Nicole George: Jack-Of-All-Trades
My name is Chòoshdatlàa yóo xát duwasáakw; but most people refer to me as Nicole. I’m currently 23 years old and proud to call Alaska home. I spent the early part of my childhood in Angoon, Alaska where there are currently more bears on the island than people. The later part of my years I lived in Juneau, Alaska the only U.S. state capital to border another country.
The last six months have been pretty crazy. I started a new job for the State of Washington Professional Educator Standards Board and I’m already halfway done with my Sealaska board term. When I’m not working as an administrative assistant, corporation director, or program ambassador you will find me working on my thesis Ax daakanóox’u hás: Historical Trauma in Contemporary Times.
Over the summer, I had the opportunity to go back to Juneau, Alaska to intern for Sealaska Heritage Institute. My travel back to Juneau, Alaska allowed me to rekindle relationships and spend some much needed time with family and friends.
I found solace in home cooked meals, constantly eating my weight in subsistence foods, staying up way too late with friends binge watching television and movie series, and hiking 130 miles of hiking trails to remind myself how lucky I was to call this place home.
Being back in Alaska and seeing familiar faces has literally been a breath of fresh air. I never knew how much the land and a simple hello meant to me until I came back after living in a city for seven months.
I was a returning education department intern for Sealaska Heritage Institute and I had the pleasure of working closely with education director Jackie Kookesh. I assisted education director Jackie Kookesh and deputy director Phyllis Carlson prepare for several summer programs. Those programs included: Our Cultural Landscape: A Cultural Connectedness Project for Educators, Latseen Leadership Academy, Latseen Hoop Camp, Latseen Running Camp, Baby Raven Reads, and Voices on the Land.
I assisted Jackie Kookesh and Phyllis Carlson by completing different administrative tasks such as booking travel and hotels, reserving program spaces, preparing and maintaining program workbooks, completing purchase request forms, teaching Lingìt, drafting correspondence, and conducting surveys and evaluations for each individual program. I’m excited to say that my work will be passed on to the current education department administrative assistant Brittany Higgins.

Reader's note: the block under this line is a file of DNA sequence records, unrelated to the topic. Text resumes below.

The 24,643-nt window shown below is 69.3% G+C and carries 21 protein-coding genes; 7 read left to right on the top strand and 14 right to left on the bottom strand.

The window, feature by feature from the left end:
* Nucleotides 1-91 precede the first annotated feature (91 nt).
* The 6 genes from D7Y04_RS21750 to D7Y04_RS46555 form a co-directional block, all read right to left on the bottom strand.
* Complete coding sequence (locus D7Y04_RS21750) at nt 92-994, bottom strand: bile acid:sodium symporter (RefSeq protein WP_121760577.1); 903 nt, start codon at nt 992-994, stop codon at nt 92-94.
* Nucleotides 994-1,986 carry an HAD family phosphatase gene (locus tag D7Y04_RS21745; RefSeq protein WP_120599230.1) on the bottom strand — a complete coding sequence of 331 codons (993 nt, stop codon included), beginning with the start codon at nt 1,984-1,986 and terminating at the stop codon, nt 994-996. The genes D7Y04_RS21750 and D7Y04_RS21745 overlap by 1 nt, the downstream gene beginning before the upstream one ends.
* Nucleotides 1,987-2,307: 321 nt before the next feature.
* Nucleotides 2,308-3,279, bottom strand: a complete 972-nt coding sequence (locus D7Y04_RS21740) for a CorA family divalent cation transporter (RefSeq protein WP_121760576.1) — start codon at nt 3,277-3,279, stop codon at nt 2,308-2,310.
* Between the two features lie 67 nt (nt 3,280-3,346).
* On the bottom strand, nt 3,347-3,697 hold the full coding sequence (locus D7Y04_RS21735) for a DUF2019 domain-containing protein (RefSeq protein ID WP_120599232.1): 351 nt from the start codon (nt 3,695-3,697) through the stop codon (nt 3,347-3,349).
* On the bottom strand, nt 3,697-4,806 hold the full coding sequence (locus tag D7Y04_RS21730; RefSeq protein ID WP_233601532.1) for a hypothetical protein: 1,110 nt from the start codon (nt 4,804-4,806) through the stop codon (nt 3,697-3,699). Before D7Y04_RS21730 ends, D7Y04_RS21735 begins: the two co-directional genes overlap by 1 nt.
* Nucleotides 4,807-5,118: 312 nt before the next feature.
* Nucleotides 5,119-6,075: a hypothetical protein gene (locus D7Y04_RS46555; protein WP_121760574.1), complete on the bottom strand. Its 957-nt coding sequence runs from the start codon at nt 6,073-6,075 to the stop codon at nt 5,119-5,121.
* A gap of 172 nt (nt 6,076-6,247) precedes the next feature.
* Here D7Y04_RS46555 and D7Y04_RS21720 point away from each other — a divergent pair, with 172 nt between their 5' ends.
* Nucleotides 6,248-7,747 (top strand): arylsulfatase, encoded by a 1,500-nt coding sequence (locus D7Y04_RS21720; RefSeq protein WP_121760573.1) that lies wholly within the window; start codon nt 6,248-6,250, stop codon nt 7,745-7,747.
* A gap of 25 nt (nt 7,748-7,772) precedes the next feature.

As a returning intern for Sealaska Heritage Institute, I thought I had a clear image of what my summer internship would look like. I imagined myself assisting as a teacher for Opening the Box: Math and Culture Academy and serving as a chaperone for the Latseen Leadership Academy. I also pictured myself as a classroom aide for Voices on the Land helping students make their vision a reality and capturing their growth on stage.
Instead, I was tasked with administrative duties. Honestly, I was happy that my internship didn’t turn out the way I had imagined it. The new change of pace and responsibilities was both exciting and rewarding. I had come full circle with Sealaska Heritage Institute and have gained a new and deeper appreciation for my own experiences as a program participant 8+ years ago.
With this summer experience, I was exposed to the cost of hosting one student at one of the programs, experienced firsthand the amount of planning and execution it takes to put a program, and the significance of the follow-up work needed to obtain and maintain federal funding for future programming. The exposure I had to administrative work through this internship helped me secure my current employment with the Professional Educator Standards Board as the administrative assistant for the Paraeducator Board.
At first glance, I thought my education background didn’t fit in with the line of work that I was assigned to do. For a while, I was envious of the other interns who were placed with the natural resource department or the corporate secretary. I kept reminding myself I had spent the last five years of my academic career learning about environmental science, environmental policy, and tribal policy and didn’t have a strong background in education. Before, I always thought I was pulled to be an education intern because of my previous experience as a program participant and my involvement in the Tlingit culture.
I began to learn that it goes much deeper than that. The mission of Sealaska Heritage Institute is to perpetuate and enhance Southeast Alaska Native cultures. The environment plays a vital role in all aspects of our culture. The environment is tied into our art, language, and stories and those connections run much deeper than just occupying and using natural resources in Southeast Alaska.
My experience as a program participant and my current academic background puts me in a position to view our projects in a new light. I’m running with the words that I recently heard from elder David Katzeek, “What’s the use of language if you can’t live it?” Now I question, “What’s the use of my education background if I can’t live it?”
I would like to give a big gunalchèesh to the Sealaska Heritage Institute staff as well as the different communities in Southeast Alaska. Gunalchèesh for sharing your children, your elders, and your teachers. Our programs would not be possible without your continuous commitment to preserve and perpetuate our cultures. Gunalchèesh for sharing your knowledge and treasures.